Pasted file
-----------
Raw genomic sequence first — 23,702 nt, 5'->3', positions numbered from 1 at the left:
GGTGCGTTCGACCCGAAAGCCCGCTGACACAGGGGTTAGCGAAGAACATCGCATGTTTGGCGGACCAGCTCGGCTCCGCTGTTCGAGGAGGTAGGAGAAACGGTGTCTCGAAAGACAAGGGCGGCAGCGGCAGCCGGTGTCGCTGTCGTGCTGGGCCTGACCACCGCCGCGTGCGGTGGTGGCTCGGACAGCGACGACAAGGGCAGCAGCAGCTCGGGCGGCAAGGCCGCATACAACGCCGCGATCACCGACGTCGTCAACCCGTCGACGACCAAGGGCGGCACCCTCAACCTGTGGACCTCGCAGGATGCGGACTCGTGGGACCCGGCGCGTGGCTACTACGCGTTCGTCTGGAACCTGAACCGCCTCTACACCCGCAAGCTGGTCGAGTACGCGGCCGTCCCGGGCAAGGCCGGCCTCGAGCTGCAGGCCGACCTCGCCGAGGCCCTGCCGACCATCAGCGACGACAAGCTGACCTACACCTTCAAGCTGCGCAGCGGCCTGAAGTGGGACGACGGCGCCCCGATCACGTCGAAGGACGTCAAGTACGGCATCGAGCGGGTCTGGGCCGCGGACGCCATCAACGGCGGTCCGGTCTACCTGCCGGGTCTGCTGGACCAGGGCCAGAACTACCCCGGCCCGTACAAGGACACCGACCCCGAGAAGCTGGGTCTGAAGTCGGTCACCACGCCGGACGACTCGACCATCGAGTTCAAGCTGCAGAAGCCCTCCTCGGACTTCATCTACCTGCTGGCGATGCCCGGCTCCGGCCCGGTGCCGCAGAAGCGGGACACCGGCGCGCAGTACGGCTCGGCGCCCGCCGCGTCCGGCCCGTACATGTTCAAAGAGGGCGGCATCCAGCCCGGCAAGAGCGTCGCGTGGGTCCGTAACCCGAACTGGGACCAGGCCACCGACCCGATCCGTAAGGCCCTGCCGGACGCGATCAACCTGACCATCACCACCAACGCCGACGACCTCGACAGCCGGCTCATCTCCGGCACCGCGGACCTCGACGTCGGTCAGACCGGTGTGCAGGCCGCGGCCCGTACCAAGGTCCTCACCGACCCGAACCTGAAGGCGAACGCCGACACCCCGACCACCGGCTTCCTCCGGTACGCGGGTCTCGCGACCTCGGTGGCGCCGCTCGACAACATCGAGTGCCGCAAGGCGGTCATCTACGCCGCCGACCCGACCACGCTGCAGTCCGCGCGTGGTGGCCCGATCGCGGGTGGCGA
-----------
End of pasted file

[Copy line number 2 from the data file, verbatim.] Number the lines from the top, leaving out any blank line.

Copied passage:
GGTGCGTTCGACCCGAAAGCCCGCTGACACAGGGGTTAGCGAAGAACATCGCATGTTTGGCGGACCAGCTCGGCTCCGCTGTTCGAGGAGGTAGGAGAAACGGTGTCTCGAAAGACAAGGGCGGCAGCGGCAGCCGGTGTCGCTGTCGTGCTGGGCCTGACCACCGCCGCGTGCGGTGGTGGCTCGGACAGCGACGACAAGGGCAGCAGCAGCTCGGGCGGCAAGGCCGCATACAACGCCGCGATCACCGACGTCGTCAACCCGTCGACGACCAAGGGCGGCACCCTCAACCTGTGGACCTCGCAGGATGCGGACTCGTGGGACCCGGCGCGTGGCTACTACGCGTTCGTCTGGAACCTGAACCGCCTCTACACCCGCAAGCTGGTCGAGTACGCGGCCGTCCCGGGCAAGGCCGGCCTCGAGCTGCAGGCCGACCTCGCCGAGGCCCTGCCGACCATCAGCGACGACAAGCTGACCTACACCTTCAAGCTGCGCAGCGGCCTGAAGTGGGACGACGGCGCCCCGATCACGTCGAAGGACGTCAAGTACGGCATCGAGCGGGTCTGGGCCGCGGACGCCATCAACGGCGGTCCGGTCTACCTGCCGGGTCTGCTGGACCAGGGCCAGAACTACCCCGGCCCGTACAAGGACACCGACCCCGAGAAGCTGGGTCTGAAGTCGGTCACCACGCCGGACGACTCGACCATCGAGTTCAAGCTGCAGAAGCCCTCCTCGGACTTCATCTACCTGCTGGCGATGCCCGGCTCCGGCCCGGTGCCGCAGAAGCGGGACACCGGCGCGCAGTACGGCTCGGCGCCCGCCGCGTCCGGCCCGTACATGTTCAAAGAGGGCGGCATCCAGCCCGGCAAGAGCGTCGCGTGGGTCCGTAACCCGAACTGGGACCAGGCCACCGACCCGATCCGTAAGGCCCTGCCGGACGCGATCAACCTGACCATCACCACCAACGCCGACGACCTCGACAGCCGGCTCATCTCCGGCACCGCGGACCTCGACGTCGGTCAGACCGGTGTGCAGGCCGCGGCCCGTACCAAGGTCCTCACCGACCCGAACCTGAAGGCGAACGCCGACACCCCGACCACCGGCTTCCTCCGGTACGCGGGTCTCGCGACCTCGGTGGCGCCGCTCGACAACATCGAGTGCCGCAAGGCGGTCATCTACGCCGCCGACCCGACCACGCTGCAGTCCGCGCGTGGTGGCCCGATCGCGGGTGGCGA